This wasn’t a home, it was a bunker, deep beneath the earth made to house a family for multiple years or a single person four times that length. The outside was a collection of LED boards meant to simulate time and weather change. There was a sound system to insist that there was a world beyond the fence and that others might live here. Almost everything else inside was programmed in like the computer or television. The kitchen had an automatic function, allowing the refrigerator to cycle in and out new and fresh food while drawing from a surplus in stores set around the unit. But everything else, the memories of friends and school, they were all just part of the simulation. The headset had never been necessary for accessing virtual reality. The chip in Ralphie’s head could augment his thoughts, making him remember things that never had happened. The why to it all was simple, Ralphie was going to carry on the human race with all the other kids in their bunkers around the world, they just needed time to develop. Ralphie couldn’t think after reading all he had. 

The walls around him creaked and whined with the tension of the invading roots crushing down on them. Ralphie’s mind stuttered, trying to comprehend it all even as it was laid out before him in the most simple text. This was the fall back plan for a world that had been made terribly unsafe, a hope for a world without the destructive influence the one that had birthed the shelters had on full display. Why they had chosen an aesthetic that was years out of date for the guts of these house size coffins was another good question. Yet there was the better question of how much was real and what was fake. In truth, Ralphie couldn’t determine if any of it had been real aside from what was definitely inside the shelter. Memories of a world beyond these walls were likely just forgeries made overly personal and real in the details. The idea still struck him, even with false memories put in his mind, he and any other survivors were supposed to carry on. To build a new world in the decaying shadows of one that left them barely a shred of hope to start with.

At first, he thought it was a joke, then he realized he was supposed to get out of there one day, that’s why the manual had been left for him. Going to his door, Ralphie looked out to find the way to the sitting room blocked by dense brown roots. He realized then that he had perhaps found the book just a little too late. Returning to his bed, Ralphie looked through for an explanation as to what the roots were or why the virtual reality chip was giving him such vivid nightmares. For the former, there was nothing, yet the latter was featured in the ‘Chip Malfunction’ section. It seemed that the chips would occasionally link to other children on the surface, allowing for one to see through the eyes of another. All it meant to Ralphie was that the world was, in fact, decaying and falling apart, but more importantly, there were things on the surface that stalked humans. The future, even were he to escape this bunker, was a bleak one, to say the least.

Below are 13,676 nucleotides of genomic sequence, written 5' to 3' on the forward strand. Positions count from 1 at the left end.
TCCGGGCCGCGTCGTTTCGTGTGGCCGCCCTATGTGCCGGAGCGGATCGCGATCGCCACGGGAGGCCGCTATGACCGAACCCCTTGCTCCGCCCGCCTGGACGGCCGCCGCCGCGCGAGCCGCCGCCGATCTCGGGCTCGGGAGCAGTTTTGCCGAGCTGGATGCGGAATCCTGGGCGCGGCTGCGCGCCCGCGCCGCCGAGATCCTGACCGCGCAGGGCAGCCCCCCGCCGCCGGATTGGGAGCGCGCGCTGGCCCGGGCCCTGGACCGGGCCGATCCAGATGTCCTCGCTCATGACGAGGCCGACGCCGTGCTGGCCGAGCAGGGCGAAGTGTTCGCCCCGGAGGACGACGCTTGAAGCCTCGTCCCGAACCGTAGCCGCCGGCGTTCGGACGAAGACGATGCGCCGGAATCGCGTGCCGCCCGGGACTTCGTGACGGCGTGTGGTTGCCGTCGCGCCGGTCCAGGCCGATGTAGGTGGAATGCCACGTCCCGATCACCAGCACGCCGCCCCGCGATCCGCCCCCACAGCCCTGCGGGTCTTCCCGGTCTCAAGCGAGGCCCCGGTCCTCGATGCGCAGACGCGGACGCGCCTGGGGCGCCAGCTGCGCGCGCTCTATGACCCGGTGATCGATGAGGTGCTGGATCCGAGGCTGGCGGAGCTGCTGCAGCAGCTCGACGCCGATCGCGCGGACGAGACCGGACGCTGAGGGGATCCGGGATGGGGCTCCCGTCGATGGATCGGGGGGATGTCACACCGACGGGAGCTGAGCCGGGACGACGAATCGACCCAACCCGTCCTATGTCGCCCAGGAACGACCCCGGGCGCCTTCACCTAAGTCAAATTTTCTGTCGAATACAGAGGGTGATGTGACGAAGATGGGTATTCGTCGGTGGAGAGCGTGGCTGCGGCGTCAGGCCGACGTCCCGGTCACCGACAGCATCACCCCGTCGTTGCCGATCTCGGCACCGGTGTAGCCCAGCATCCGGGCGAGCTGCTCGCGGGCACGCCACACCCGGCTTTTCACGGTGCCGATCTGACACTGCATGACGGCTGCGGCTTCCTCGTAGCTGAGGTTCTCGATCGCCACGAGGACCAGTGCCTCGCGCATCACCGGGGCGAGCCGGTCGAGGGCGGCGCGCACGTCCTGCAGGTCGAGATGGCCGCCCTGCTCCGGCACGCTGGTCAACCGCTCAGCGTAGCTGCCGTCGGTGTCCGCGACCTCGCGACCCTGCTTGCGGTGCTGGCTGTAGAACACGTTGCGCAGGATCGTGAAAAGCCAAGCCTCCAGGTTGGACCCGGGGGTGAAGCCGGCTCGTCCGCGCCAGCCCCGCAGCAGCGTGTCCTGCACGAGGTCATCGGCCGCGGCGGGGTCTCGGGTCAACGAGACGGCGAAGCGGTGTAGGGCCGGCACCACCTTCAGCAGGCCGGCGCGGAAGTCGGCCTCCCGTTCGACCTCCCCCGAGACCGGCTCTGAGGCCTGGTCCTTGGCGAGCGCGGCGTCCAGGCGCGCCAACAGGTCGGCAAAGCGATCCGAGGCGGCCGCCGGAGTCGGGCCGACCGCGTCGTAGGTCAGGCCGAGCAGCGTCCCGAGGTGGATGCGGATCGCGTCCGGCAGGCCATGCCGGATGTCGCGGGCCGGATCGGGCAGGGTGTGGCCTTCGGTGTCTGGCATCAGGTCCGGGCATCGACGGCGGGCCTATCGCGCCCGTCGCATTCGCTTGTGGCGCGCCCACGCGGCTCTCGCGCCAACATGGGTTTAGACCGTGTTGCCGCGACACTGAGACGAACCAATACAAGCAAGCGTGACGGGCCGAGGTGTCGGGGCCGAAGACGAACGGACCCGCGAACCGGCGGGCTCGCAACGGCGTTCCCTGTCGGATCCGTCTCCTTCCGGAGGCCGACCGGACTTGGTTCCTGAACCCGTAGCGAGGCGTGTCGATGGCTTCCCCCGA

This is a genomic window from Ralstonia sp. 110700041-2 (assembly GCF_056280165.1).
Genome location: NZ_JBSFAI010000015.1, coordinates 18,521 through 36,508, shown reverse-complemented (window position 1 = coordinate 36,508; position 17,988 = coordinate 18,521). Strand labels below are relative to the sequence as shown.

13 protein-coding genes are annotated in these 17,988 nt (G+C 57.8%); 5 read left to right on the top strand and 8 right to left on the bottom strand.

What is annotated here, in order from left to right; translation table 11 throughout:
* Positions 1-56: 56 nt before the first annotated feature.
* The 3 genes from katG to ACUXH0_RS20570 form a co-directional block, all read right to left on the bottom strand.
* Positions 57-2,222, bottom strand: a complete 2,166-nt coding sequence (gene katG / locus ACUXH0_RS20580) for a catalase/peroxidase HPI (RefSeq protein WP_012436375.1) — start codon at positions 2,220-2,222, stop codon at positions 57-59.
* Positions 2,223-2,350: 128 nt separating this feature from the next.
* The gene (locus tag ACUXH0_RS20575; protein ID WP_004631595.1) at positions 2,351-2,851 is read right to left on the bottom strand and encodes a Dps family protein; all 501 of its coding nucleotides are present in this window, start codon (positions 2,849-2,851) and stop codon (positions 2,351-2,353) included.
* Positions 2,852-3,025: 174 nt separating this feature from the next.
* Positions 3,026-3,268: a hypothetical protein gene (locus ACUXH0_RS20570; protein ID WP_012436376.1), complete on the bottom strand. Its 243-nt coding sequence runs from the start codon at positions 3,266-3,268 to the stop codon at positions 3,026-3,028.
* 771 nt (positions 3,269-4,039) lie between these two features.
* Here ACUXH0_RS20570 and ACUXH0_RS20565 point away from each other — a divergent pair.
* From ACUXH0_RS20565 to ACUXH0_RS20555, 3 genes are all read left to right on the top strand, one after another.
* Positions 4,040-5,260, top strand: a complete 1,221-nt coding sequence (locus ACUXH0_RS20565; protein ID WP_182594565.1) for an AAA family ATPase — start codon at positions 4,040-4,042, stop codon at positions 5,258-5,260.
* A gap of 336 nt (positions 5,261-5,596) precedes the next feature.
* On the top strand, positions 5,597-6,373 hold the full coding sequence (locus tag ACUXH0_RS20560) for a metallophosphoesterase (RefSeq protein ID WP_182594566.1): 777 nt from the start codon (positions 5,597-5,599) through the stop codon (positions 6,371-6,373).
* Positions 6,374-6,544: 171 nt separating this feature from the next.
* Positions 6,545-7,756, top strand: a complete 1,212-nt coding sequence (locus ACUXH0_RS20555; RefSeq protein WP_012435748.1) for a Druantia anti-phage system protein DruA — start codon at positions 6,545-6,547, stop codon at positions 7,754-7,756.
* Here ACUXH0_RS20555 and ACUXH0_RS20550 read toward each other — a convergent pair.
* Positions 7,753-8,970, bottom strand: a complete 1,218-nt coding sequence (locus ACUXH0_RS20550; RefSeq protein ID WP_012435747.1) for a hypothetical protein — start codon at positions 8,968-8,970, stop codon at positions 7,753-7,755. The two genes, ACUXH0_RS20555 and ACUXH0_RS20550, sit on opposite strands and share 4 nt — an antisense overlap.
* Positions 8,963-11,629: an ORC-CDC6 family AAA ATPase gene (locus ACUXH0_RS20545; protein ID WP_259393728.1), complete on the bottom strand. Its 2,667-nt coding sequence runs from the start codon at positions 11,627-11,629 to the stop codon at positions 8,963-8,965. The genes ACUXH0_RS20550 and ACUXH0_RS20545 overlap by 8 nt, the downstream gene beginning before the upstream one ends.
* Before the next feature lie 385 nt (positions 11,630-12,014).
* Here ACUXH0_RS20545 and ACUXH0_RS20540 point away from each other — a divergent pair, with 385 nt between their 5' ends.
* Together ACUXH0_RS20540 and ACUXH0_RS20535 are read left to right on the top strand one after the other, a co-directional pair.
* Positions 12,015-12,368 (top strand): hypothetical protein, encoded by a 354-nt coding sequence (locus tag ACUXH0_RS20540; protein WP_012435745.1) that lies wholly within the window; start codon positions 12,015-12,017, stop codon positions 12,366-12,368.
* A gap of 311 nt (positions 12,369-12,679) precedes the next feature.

Analyzing his situation as best he could, his mind in such a ragged state, Ralphie realized escape through the hall would be impossible. Perhaps the roots could break down part of the wall, and he could sneak through to the fireplace, but what then. Overhead was a world that no longer would be safe for him. He didn’t know the first thing about survival; the shelter had handled his every worry and fear. To think a generation of children raised by machines in the bowels of the earth would be able to rise to the surface and make a new day was ludicrous as best. And then, Ralphie had to admit a fatal issue with escape. Fleeing this hollow home would mean a departure from all those things that made up his life and made him feel alive. The warmth of the bed, the mellow chords coming through the speakers, Spike, and even the virtual reality set were not only forfeit but left to be destroyed soon enough. It would all be a sacrifice in vain, death on someone else’s terms, and Ralphie wouldn’t even be helping in doing it.

Defeated before he was even aware he was in competition with something, Ralphie found there was little for him to do now. His door was beginning to flex and crack as the roots, no doubt, pressed against it. Where he should have been terrified, dreadfully aware of his impending doom, it came as almost a comfort. Everything had fallen down around him, his world and life exposed as a lie. Having death come ripping through that door now meant nothing. Instead of panicking and worrying about how he would survive, Ralphie chose this to be his end. To die on scorched earth, starved, hurt, and tired just wouldn’t do. Ralphie had all the comforts he ever needed all around him. He would not take them for granted in the end.

Unplugging his headphones from the player, Ralphie allowed In the Flat Field by Bauhaus to call loud and clear into the empty shelter. Finding the headset, he put it on and began to conjure up some memory to soothe him. Before he set the final scene of his life in motion, Ralphie’s fingers fumbled around to find Spike pressed up against the wall. Reaching over to his bedside table, Ralphie found the razor and brought it close. As he began to engage the memory of the museum trip with his third-grade class, Ralphie slashed open Spike allowing stuffing to pour like entrails from the dragon. Then, as the decaying ruin of a museum came into view, he brought the blade across his own throat.